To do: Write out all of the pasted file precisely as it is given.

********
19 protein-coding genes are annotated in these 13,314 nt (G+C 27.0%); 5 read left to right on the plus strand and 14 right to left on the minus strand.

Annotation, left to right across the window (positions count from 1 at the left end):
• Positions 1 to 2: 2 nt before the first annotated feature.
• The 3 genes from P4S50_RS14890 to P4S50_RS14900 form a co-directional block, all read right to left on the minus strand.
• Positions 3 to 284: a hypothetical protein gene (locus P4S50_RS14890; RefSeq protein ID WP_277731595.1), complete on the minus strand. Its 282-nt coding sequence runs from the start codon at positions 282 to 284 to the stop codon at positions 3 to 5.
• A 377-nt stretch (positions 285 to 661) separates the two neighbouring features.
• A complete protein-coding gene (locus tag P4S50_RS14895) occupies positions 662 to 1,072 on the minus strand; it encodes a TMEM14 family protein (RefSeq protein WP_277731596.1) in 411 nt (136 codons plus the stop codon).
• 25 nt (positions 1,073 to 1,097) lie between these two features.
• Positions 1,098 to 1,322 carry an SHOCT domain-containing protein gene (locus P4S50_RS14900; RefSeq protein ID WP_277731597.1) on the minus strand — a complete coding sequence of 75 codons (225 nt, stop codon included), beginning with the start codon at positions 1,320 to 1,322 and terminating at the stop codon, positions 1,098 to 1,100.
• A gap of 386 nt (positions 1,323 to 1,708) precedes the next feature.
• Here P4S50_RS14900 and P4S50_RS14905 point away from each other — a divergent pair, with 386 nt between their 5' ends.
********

19 protein-coding genes are annotated in these 13,314 nt (G+C 27.0%); 5 read left to right on the plus strand and 14 right to left on the minus strand.

Annotation, left to right across the window (positions count from 1 at the left end):
• Positions 1 to 2: 2 nt before the first annotated feature.
• The 3 genes from P4S50_RS14890 to P4S50_RS14900 form a co-directional block, all read right to left on the minus strand.
• Positions 3 to 284: a hypothetical protein gene (locus P4S50_RS14890; RefSeq protein ID WP_277731595.1), complete on the minus strand. Its 282-nt coding sequence runs from the start codon at positions 282 to 284 to the stop codon at positions 3 to 5.
• A 377-nt stretch (positions 285 to 661) separates the two neighbouring features.
• A complete protein-coding gene (locus tag P4S50_RS14895) occupies positions 662 to 1,072 on the minus strand; it encodes a TMEM14 family protein (RefSeq protein WP_277731596.1) in 411 nt (136 codons plus the stop codon).
• 25 nt (positions 1,073 to 1,097) lie between these two features.
• Positions 1,098 to 1,322 carry an SHOCT domain-containing protein gene (locus P4S50_RS14900; RefSeq protein ID WP_277731597.1) on the minus strand — a complete coding sequence of 75 codons (225 nt, stop codon included), beginning with the start codon at positions 1,320 to 1,322 and terminating at the stop codon, positions 1,098 to 1,100.
• A gap of 386 nt (positions 1,323 to 1,708) precedes the next feature.
• Here P4S50_RS14900 and P4S50_RS14905 point away from each other — a divergent pair, with 386 nt between their 5' ends.